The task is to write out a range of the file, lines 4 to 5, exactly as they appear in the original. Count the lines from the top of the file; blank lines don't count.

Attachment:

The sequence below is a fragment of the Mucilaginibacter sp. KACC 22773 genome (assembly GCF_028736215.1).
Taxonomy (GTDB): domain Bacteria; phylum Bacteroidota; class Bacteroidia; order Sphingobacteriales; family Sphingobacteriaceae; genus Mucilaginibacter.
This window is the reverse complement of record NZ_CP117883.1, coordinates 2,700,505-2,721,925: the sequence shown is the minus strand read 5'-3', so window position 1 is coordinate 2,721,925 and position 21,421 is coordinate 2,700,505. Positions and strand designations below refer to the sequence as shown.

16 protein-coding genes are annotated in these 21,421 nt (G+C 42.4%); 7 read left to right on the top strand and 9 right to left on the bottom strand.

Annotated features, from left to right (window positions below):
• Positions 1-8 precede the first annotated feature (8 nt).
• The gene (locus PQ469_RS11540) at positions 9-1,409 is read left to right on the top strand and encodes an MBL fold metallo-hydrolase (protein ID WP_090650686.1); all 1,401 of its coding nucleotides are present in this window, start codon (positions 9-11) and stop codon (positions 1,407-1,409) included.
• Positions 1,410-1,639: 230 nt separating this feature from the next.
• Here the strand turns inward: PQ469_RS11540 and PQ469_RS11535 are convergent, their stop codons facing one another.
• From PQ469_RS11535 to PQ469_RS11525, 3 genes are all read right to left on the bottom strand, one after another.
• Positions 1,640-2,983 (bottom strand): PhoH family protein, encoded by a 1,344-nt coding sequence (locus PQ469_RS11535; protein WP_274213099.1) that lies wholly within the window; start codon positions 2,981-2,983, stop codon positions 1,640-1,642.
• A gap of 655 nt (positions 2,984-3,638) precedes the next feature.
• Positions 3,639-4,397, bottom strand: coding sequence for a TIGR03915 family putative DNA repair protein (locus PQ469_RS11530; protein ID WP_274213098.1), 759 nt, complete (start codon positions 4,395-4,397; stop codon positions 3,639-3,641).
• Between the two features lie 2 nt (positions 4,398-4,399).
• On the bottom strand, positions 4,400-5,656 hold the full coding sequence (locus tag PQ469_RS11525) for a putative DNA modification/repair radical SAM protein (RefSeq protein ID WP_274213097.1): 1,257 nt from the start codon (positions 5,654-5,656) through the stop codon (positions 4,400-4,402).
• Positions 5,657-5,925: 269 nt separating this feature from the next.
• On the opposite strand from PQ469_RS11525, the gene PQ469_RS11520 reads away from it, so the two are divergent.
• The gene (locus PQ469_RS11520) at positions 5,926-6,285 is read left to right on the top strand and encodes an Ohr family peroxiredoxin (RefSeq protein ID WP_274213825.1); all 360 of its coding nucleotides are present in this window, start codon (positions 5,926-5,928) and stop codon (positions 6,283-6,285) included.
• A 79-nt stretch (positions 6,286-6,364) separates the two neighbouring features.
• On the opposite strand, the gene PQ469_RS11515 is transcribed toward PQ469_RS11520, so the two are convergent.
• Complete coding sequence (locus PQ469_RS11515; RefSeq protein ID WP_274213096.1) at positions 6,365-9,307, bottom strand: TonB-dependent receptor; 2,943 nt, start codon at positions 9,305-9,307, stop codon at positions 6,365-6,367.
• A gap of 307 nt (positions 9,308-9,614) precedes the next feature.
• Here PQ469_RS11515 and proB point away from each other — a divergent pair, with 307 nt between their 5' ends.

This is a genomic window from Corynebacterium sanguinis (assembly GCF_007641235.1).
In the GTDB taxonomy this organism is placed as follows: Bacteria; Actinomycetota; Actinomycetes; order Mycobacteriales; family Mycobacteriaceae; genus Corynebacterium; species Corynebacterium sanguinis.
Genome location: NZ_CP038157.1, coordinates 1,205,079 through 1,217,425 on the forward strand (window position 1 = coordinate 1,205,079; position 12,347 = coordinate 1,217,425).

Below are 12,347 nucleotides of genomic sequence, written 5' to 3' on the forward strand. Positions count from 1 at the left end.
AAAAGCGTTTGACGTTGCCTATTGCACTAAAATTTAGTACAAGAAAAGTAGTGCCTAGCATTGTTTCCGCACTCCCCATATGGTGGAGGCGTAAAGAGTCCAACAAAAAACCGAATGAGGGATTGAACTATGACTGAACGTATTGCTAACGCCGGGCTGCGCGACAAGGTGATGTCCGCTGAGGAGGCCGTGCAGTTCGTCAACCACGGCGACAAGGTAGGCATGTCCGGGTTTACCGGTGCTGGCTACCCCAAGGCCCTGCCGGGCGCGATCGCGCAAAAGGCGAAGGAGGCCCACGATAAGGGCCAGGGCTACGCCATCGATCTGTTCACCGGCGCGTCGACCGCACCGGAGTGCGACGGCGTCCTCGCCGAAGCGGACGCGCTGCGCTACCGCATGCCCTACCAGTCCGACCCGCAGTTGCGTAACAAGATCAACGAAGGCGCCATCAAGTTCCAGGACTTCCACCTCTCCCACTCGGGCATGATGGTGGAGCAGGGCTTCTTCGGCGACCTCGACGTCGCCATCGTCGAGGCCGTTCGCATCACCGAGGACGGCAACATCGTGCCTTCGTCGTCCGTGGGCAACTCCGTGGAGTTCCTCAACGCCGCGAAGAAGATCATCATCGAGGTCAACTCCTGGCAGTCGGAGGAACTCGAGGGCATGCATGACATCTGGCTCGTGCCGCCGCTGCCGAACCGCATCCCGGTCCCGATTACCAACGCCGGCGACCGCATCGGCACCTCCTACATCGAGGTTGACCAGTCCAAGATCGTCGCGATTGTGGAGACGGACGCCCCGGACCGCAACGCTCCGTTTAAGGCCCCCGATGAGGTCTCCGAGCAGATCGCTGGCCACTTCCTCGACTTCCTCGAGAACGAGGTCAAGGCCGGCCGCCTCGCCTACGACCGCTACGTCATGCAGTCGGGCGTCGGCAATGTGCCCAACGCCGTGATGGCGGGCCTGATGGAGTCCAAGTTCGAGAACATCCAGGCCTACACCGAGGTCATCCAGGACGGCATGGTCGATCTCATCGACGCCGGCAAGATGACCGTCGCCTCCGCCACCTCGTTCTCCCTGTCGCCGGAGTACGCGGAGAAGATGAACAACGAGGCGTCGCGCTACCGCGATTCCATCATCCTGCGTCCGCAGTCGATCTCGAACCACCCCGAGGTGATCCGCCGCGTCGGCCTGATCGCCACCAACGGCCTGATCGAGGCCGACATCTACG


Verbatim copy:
16 protein-coding genes are annotated in these 21,421 nt (G+C 42.4%); 7 read left to right on the top strand and 9 right to left on the bottom strand.

Annotated features, from left to right (window positions below):